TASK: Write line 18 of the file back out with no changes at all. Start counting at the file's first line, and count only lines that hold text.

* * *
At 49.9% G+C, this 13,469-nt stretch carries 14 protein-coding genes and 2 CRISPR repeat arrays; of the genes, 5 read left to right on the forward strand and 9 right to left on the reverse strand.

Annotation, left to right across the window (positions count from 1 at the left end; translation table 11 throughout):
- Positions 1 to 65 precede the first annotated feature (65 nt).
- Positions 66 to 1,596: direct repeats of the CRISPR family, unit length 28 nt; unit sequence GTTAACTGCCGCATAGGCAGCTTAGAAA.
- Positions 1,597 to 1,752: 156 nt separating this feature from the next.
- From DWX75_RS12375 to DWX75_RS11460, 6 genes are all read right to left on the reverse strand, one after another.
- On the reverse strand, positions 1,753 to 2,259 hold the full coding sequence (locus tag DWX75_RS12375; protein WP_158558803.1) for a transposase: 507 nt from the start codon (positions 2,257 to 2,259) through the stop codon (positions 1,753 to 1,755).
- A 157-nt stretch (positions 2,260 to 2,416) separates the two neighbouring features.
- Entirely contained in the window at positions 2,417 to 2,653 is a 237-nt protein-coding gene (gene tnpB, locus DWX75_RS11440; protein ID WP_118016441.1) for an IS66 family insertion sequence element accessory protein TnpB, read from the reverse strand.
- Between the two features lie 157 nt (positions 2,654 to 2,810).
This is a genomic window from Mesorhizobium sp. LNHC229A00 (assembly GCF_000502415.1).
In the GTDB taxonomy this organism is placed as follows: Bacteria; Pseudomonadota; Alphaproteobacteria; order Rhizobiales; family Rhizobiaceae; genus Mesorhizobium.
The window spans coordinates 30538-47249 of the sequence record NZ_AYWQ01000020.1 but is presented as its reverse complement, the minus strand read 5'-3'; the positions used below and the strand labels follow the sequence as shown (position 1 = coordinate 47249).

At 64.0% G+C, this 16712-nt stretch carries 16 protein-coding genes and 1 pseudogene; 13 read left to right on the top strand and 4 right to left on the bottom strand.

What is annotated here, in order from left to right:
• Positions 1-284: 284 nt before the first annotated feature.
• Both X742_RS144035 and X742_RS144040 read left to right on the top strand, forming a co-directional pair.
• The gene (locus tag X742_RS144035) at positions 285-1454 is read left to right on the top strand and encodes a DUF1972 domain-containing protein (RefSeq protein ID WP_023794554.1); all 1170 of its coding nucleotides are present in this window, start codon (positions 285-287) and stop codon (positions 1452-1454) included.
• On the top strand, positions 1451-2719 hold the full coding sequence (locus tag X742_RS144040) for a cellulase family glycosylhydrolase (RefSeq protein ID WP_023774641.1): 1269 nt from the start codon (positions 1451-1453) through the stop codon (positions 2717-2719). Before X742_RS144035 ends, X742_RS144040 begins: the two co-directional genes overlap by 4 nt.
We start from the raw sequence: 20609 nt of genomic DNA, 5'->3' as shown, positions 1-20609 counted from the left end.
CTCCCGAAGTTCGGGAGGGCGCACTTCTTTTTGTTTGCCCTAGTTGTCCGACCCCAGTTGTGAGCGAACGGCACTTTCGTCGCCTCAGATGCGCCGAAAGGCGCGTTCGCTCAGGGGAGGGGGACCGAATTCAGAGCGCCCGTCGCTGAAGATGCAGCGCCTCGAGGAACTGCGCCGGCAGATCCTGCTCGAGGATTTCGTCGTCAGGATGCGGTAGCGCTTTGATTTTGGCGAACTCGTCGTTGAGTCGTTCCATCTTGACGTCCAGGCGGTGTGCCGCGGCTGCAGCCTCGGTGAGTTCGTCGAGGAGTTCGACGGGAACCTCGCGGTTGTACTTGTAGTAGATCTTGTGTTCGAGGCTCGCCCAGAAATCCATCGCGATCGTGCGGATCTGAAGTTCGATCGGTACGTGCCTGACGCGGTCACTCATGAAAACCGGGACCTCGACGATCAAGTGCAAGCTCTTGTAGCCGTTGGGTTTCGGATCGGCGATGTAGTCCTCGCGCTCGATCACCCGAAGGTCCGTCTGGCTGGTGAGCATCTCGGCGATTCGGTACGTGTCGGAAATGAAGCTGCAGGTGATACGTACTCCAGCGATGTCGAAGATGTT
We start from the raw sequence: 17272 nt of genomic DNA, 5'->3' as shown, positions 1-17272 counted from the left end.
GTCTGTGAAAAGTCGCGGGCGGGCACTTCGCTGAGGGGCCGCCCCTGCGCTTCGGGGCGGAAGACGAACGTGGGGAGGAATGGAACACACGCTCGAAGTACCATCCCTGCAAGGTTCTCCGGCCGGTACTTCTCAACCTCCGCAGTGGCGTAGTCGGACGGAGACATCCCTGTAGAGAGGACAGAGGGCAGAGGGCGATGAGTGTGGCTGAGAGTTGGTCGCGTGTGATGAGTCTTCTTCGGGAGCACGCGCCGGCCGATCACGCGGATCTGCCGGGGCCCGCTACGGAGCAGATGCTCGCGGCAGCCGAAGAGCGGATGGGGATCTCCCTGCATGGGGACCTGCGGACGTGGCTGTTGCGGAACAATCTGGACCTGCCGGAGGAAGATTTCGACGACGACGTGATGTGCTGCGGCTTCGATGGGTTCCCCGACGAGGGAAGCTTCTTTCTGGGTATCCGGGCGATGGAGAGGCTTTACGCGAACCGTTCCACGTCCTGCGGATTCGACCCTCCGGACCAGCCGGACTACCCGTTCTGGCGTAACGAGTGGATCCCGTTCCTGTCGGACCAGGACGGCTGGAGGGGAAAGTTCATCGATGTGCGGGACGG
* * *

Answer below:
• The gene (locus tag X742_RS144035) at positions 285-1454 is read left to right on the top strand and encodes a DUF1972 domain-containing protein (RefSeq protein ID WP_023794554.1); all 1170 of its coding nucleotides are present in this window, start codon (positions 285-287) and stop codon (positions 1452-1454) included.